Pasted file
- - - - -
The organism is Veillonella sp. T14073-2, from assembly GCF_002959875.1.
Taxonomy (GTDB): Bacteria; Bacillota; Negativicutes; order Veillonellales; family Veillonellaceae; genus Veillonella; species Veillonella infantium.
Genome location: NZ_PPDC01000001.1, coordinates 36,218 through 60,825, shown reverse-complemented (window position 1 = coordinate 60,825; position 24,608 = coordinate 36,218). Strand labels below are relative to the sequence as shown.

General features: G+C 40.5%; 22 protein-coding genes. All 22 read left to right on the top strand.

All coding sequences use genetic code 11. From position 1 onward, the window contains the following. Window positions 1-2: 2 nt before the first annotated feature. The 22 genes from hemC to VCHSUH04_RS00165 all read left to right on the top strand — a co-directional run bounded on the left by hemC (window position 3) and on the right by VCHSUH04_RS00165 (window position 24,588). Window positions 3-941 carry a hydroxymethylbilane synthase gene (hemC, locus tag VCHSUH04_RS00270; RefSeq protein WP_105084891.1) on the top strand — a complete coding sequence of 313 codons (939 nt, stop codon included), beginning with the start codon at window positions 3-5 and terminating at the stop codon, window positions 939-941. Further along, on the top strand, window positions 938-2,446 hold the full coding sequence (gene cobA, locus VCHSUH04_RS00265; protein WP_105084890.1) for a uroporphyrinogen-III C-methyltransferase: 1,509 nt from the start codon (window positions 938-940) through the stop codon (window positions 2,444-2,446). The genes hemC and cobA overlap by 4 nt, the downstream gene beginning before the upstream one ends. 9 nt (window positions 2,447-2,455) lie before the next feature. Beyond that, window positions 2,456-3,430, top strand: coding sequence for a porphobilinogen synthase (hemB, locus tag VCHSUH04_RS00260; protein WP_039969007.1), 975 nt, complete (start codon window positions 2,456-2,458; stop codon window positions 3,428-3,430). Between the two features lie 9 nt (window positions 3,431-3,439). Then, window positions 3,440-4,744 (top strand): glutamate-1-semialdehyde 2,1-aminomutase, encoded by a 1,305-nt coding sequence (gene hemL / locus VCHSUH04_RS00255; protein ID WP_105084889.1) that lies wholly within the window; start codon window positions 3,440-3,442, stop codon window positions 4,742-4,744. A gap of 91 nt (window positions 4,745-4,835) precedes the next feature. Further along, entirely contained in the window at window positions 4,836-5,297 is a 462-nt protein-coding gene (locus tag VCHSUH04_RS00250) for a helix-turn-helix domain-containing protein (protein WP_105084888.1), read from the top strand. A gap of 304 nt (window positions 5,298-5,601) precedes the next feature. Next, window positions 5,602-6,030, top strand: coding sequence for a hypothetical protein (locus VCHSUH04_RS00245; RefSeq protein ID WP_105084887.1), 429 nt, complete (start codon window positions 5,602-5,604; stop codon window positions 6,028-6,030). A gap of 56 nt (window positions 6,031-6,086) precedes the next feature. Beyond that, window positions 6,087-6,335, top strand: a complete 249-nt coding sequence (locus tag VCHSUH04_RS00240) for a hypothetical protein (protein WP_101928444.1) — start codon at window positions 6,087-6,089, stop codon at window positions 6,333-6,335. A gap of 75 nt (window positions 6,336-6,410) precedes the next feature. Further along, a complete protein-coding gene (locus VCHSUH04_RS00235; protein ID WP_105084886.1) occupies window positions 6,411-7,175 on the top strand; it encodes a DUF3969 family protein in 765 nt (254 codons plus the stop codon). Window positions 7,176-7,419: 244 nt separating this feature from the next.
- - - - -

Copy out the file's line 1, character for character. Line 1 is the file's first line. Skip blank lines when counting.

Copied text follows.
The organism is Veillonella sp. T14073-2, from assembly GCF_002959875.1.